An essential turning point on I Want It All Right Now, the sweetly wistful "Eyes" conjures a mood of heavy-hearted determination, twisting its complex sentiment into a strangely catchy refrain ("If I could never breathe again, I never would"). "I wrote 'Eyes' at a time when I wasn't doing well and had to remind myself that I just need to accept more love in my life to get by," says Zucconi. "And if I do that and I'm faithful to that notion, then I can die in peace." Meanwhile, the sublimely defiant "Tryin'" speaks to their shared intention to rise above the everyday chaos. "That song is us saying that we want to keep fighting and put in the effort to make this world a better place to live in," says Zucconi. "It's not easy, but it's absolutely worth it." And on the lovely and luminous "Francine," GROUPLOVE delight in the thrill of following your bliss despite any setbacks from outside forces (sample lyric: "This world is mean but nothing's out of reach/I'm gonna still go out and pick flowers with you"). "'Francine' is about getting my power back and coming out the other side," says Hooper. "There's a joy to that song, in that feeling of, 'I know myself now, I know what I need and I can take care of myself. I don't need the world to take care of me.'"  

A longtime painter who also serves as art director for GROUPLOVE, Hooper created the striking and subtly unsettling cover art for I Want It All Right Now. "The image on the cover came to me from the song 'All,'" she notes. "In the song we're asking, 'What is your 'all,' the thing you've spent your life working toward?' The idea was to paint this starlet who seems like she's the epitome of beauty and success and the whole concept of having it all-but if you look at the expression on her face, she's miserable. The truth is that we get so caught up in trying to get what we want in life, we lose touch with what we really need." In gearing up for the album's release, GROUPLOVE have also planned for a series of interactive art shows to accompany their new music. "We always want to show everyone that we're real people making these songs from real experiences," Hooper says. "Sharing our artwork and journal entries along with the songs feels like a good way to open up that conversation about pain and change, and everything else we're talking about on the album." 

As shown in their joyfully communal live show, GROUPLOVE have long thrived on obliterating the boundaries between artist and audience-an element that endlessly informed the intentionality behind I Want It All Right Now. "Especially in these crazy and turbulent times we find ourselves in, we want our music to give people the feeling that we're all in this together," says Zucconi. "We're all trying to figure out what that 'all' is, and hopefully these songs will help people to slow down and shift their priorities a bit-to help us all recognize that happiness can't be attained through things like money, awards, or a ton of likes on Instagram, but through loving ourselves and each other."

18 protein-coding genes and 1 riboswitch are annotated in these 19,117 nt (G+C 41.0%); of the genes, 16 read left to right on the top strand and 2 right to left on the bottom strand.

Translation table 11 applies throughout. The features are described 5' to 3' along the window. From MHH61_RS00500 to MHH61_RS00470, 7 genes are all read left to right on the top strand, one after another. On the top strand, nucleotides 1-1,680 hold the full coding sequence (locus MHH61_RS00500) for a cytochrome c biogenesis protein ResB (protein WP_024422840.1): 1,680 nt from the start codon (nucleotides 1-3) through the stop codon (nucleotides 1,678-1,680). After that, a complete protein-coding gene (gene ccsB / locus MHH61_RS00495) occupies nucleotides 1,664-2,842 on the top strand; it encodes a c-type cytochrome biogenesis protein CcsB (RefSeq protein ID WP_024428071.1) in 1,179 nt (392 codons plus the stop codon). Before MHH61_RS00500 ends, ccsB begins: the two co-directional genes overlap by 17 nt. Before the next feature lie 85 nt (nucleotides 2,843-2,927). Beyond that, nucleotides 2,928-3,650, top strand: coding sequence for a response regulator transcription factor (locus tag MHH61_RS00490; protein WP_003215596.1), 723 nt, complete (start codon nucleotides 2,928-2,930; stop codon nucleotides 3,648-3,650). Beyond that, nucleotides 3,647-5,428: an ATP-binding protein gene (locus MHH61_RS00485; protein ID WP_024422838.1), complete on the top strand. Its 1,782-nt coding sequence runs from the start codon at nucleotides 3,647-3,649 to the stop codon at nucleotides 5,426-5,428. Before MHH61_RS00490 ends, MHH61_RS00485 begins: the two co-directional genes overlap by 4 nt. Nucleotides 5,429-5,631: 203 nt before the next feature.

Bully (solo)

Lucky For You is Bully's most close-to-the-bone album yet. It's an album that's searing and unmistakably marked by its creator's experiences, while still retaining the massive sound that Alicia Bognanno has become known for over the last decade. Her fourth album draws from personal pain and the universal struggle that is existing, learning, and moving on -- and it's all soundtracked by Bognanno's rock-solid melodic sensibilities and a widescreen sound that's impossible to pin down when it comes to the textures explored. These ten songs are simply the most irresistible Bognanno's put to tape yet, making Lucky For You her greatest triumph to date in a career already packed with them.

Work on Lucky For You began last year, when Bognanno brought some in-progress demos to producer J.T. Daly in his Nashville studio to see if they could strike creative kismet. "Authenticity is always on my mind, without even knowing it," she explains while discussing their recording process together. "If I'm doing something that doesn't feel natural or right, I'm quick to shut it down. So it was great with J.T., because I could tell he was a genuine fan who wanted to emphasize what's actually good about my writing instead of changing it. I could tell how much he cared about the project and it meant alot to me." The album came together over the course of seven months, the longest gestation process for a Bully record to date: "I was freaking out about it at first, because taking my time was so new for me. But a few months in, I realized how crucial that time ended up being. I got songs out of it that I wouldn't have had otherwise."

"With every record, I feel more and more secure in terms of doing what I want," Bognanno continues. "For this one, I wanted to be as creative as possible with these songs." She got her wish: A kaleidoscopic rock record spanning punk's grit, the crunchy bliss of shoegaze, explosive Britpop, and the type of classic anthems Bully has been known for, Lucky For You's thematic focus also zooms in on grief and loss. The record is largely inspired by Bognanno's dog Mezzi passing away, at a time when her life already felt as if in metamorphosis.

"Mezzi was my best friend," she explains. "She made me feel safe and empowered, she showed me that I was worth loving and never judged me or viewed me as a let down. I always felt accepted, understood and so much less alone. Mezzi was living, breathing proof that I was worthy of being loved." And the oceanic first single "Days Move Slow" was written shortly after Mezzi's passing, reflecting the persistence of Bognanno's incisive wit even while facing adversity. "There was nothing else I could do except sit down and write it, and it felt so good."

"Hard to Love" stomps and lurches with awesome abandon, resembling one of the most sonically left-field tunes Bognanno's put to tape as Bully; and then there's the passionate opening track "All I Do," which kicks in the door Bully-style with huge riffs atop her lyrical reflections on three years of sobriety. "I've been living in this house for seven years," she says while discussing her current Nashville abode. "Once I stopped drinking, I felt like I was still haunted by mistakes and things that had happened when I was drinking, and it's still taking me a long time to forget about that while existing in this house. How do I shed the skin from a path I've moved on from?"

In that vein, Lucky For You is a document of perseverance in the face of the big and the small stuff. "I'm so overly emotional and sensitive, it's a blessing and a curse" she says with a laugh, but there's no downside to her expressions of vulnerability on this record; it's the latest bit of evidence that nothing can hold Bognanno back.